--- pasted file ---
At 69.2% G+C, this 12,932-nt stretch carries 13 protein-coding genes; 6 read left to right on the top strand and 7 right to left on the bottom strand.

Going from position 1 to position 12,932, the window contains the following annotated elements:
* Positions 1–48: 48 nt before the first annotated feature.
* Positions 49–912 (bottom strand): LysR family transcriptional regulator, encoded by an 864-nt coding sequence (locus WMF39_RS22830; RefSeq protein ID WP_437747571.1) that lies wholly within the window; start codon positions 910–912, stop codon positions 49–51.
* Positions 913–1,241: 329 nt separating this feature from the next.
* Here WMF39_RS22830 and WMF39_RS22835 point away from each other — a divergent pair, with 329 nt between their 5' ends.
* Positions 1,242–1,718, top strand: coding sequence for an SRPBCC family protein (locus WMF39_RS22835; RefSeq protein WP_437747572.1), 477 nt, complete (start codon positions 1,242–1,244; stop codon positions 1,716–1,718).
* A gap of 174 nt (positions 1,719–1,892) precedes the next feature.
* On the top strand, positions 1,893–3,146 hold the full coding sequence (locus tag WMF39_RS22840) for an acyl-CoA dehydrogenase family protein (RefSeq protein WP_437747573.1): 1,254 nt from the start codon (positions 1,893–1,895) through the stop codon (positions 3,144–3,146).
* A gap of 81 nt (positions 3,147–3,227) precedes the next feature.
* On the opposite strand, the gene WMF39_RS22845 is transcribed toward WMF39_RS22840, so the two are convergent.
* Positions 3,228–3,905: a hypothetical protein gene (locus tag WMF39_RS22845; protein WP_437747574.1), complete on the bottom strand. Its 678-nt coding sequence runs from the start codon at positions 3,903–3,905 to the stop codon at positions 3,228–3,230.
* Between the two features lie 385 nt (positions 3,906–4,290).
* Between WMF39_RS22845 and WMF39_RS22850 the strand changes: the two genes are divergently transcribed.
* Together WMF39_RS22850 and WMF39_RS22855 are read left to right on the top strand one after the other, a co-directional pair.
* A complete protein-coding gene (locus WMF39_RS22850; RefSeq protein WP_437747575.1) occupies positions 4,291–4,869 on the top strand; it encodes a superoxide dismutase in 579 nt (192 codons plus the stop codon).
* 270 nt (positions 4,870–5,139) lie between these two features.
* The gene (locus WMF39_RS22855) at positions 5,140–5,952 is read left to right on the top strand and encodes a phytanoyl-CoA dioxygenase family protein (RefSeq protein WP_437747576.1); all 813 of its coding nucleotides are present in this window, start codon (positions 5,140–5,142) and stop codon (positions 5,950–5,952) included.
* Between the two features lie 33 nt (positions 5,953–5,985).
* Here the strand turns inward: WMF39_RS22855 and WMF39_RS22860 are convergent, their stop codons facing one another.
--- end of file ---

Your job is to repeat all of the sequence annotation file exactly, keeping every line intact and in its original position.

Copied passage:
At 69.2% G+C, this 12,932-nt stretch carries 13 protein-coding genes; 6 read left to right on the top strand and 7 right to left on the bottom strand.

Going from position 1 to position 12,932, the window contains the following annotated elements:
* Positions 1–48: 48 nt before the first annotated feature.
* Positions 49–912 (bottom strand): LysR family transcriptional regulator, encoded by an 864-nt coding sequence (locus WMF39_RS22830; RefSeq protein ID WP_437747571.1) that lies wholly within the window; start codon positions 910–912, stop codon positions 49–51.
* Positions 913–1,241: 329 nt separating this feature from the next.
* Here WMF39_RS22830 and WMF39_RS22835 point away from each other — a divergent pair, with 329 nt between their 5' ends.
* Positions 1,242–1,718, top strand: coding sequence for an SRPBCC family protein (locus WMF39_RS22835; RefSeq protein WP_437747572.1), 477 nt, complete (start codon positions 1,242–1,244; stop codon positions 1,716–1,718).
* A gap of 174 nt (positions 1,719–1,892) precedes the next feature.
* On the top strand, positions 1,893–3,146 hold the full coding sequence (locus tag WMF39_RS22840) for an acyl-CoA dehydrogenase family protein (RefSeq protein WP_437747573.1): 1,254 nt from the start codon (positions 1,893–1,895) through the stop codon (positions 3,144–3,146).
* A gap of 81 nt (positions 3,147–3,227) precedes the next feature.
* On the opposite strand, the gene WMF39_RS22845 is transcribed toward WMF39_RS22840, so the two are convergent.
* Positions 3,228–3,905: a hypothetical protein gene (locus tag WMF39_RS22845; protein WP_437747574.1), complete on the bottom strand. Its 678-nt coding sequence runs from the start codon at positions 3,903–3,905 to the stop codon at positions 3,228–3,230.
* Between the two features lie 385 nt (positions 3,906–4,290).
* Between WMF39_RS22845 and WMF39_RS22850 the strand changes: the two genes are divergently transcribed.
* Together WMF39_RS22850 and WMF39_RS22855 are read left to right on the top strand one after the other, a co-directional pair.
* A complete protein-coding gene (locus WMF39_RS22850; RefSeq protein WP_437747575.1) occupies positions 4,291–4,869 on the top strand; it encodes a superoxide dismutase in 579 nt (192 codons plus the stop codon).
* 270 nt (positions 4,870–5,139) lie between these two features.
* The gene (locus WMF39_RS22855) at positions 5,140–5,952 is read left to right on the top strand and encodes a phytanoyl-CoA dioxygenase family protein (RefSeq protein WP_437747576.1); all 813 of its coding nucleotides are present in this window, start codon (positions 5,140–5,142) and stop codon (positions 5,950–5,952) included.
* Between the two features lie 33 nt (positions 5,953–5,985).
* Here the strand turns inward: WMF39_RS22855 and WMF39_RS22860 are convergent, their stop codons facing one another.